Pop culture obsessives writing for the pop culture obsessed.
Pop culture obsessives writing for the pop culture obsessed.

Jonathan Richman

Illustration for article titled Jonathan Richman

Pop culture can be as forbidding as it is inviting, particularly in areas that invite geeky obsession: The more devotion a genre or series or subculture inspires, the easier it is for the uninitiated to feel like they’re on the outside looking in. But geeks aren’t born; they’re made. And sometimes it only takes the right starting point to bring newbies into various intimidatingly vast obsessions. Gateways To Geekery is our regular attempt to help those who want to be enthralled, but aren’t sure where to start. Want advice? Suggest future Gateways To Geekery topics by e-mailing gateways@theonion.com.


Geek obsession: Jonathan Richman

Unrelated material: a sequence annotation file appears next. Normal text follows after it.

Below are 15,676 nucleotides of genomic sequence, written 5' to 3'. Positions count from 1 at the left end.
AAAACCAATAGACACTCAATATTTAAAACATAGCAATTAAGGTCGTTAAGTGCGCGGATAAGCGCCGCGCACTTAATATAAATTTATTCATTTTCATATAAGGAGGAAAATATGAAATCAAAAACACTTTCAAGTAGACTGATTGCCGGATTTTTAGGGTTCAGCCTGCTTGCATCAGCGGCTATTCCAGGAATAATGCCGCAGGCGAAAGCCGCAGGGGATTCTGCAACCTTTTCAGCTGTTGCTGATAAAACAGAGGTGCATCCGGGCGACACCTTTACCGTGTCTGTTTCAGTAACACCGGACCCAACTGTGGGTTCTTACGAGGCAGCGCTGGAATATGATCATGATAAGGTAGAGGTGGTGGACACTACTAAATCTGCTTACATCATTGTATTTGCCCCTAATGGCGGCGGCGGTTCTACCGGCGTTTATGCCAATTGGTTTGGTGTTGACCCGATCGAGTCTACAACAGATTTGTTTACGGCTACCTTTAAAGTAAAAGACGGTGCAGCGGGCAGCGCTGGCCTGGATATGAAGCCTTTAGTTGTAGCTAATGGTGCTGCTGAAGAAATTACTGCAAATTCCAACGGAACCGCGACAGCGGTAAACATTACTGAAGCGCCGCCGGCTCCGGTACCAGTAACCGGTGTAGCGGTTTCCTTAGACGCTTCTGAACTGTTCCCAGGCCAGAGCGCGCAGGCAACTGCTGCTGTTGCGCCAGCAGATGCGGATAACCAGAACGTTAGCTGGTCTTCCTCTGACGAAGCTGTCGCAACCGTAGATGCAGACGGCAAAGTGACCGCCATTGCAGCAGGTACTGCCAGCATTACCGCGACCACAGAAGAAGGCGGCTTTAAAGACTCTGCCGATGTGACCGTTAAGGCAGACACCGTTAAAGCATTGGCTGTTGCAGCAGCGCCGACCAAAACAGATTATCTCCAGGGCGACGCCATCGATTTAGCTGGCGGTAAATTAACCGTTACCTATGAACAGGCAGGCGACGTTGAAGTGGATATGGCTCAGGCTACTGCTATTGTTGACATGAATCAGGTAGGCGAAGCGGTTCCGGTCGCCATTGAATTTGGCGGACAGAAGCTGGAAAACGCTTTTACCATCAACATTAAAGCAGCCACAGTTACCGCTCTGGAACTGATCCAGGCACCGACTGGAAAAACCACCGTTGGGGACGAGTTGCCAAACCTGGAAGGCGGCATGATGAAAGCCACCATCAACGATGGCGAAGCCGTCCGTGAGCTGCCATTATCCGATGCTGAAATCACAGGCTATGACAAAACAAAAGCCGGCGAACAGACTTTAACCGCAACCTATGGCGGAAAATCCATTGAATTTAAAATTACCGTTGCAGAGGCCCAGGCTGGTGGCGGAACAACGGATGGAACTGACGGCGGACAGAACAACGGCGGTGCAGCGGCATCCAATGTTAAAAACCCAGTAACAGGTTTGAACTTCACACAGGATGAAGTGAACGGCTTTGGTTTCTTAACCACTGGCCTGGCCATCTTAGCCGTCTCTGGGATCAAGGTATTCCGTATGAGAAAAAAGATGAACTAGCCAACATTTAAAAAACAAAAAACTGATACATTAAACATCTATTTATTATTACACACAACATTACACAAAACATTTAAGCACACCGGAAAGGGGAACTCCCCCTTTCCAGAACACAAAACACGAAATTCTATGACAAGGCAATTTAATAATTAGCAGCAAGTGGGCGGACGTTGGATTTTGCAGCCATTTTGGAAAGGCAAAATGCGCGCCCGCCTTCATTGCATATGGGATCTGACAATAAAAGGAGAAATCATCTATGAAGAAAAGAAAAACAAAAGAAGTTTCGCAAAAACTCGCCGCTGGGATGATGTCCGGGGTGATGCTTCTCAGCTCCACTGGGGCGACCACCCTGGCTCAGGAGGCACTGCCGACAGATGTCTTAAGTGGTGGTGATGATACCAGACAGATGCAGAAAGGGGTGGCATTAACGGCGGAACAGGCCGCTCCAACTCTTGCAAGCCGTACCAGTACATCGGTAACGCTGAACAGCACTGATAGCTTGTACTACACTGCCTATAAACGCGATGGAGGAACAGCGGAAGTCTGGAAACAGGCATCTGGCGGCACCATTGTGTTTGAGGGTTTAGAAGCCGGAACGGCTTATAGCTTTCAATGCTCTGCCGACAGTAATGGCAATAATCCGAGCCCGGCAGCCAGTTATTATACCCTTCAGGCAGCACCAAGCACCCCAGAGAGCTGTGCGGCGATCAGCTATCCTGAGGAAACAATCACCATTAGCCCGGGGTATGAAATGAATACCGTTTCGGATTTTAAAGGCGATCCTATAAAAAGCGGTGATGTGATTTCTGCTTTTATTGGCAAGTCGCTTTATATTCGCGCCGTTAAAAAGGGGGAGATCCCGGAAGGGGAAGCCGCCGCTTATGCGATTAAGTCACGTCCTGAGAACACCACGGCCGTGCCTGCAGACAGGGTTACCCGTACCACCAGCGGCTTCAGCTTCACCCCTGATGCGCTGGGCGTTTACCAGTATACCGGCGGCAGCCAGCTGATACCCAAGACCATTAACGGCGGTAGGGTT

Why it’s daunting: It’s kind of depressing that the easiest way to describe Jonathan Richman to a newbie is “that singing guy who pops up throughout There’s Something About Mary.” It’s equally depressing that one of Richman’s greatest songs, “Pablo Picasso,” is known to many only because of a decent-if-unremarkable cover by the forgotten band Burning Sensations on the Repo Man soundtrack. Then again, Richman’s position as an underground underdog was more or less set in stone from the start. A teenage Velvet Underground fanatic who used to trek from his native Boston to New York to regularly see the band, he channeled VU’s droning proto-punk—and particularly Lou Reed’s deadpan speak-singing—into an alternately pounding and eerily delicate outfit called The Modern Lovers. The group formed in 1970 and counted among its members Jerry Harrison (later of Talking Heads) and David Robinson (later of The Cars); everyone from The Sex Pistols and Joan Jett to Frank Black and David Bowie have either covered their songs or cited the Modern Lovers as a major influence.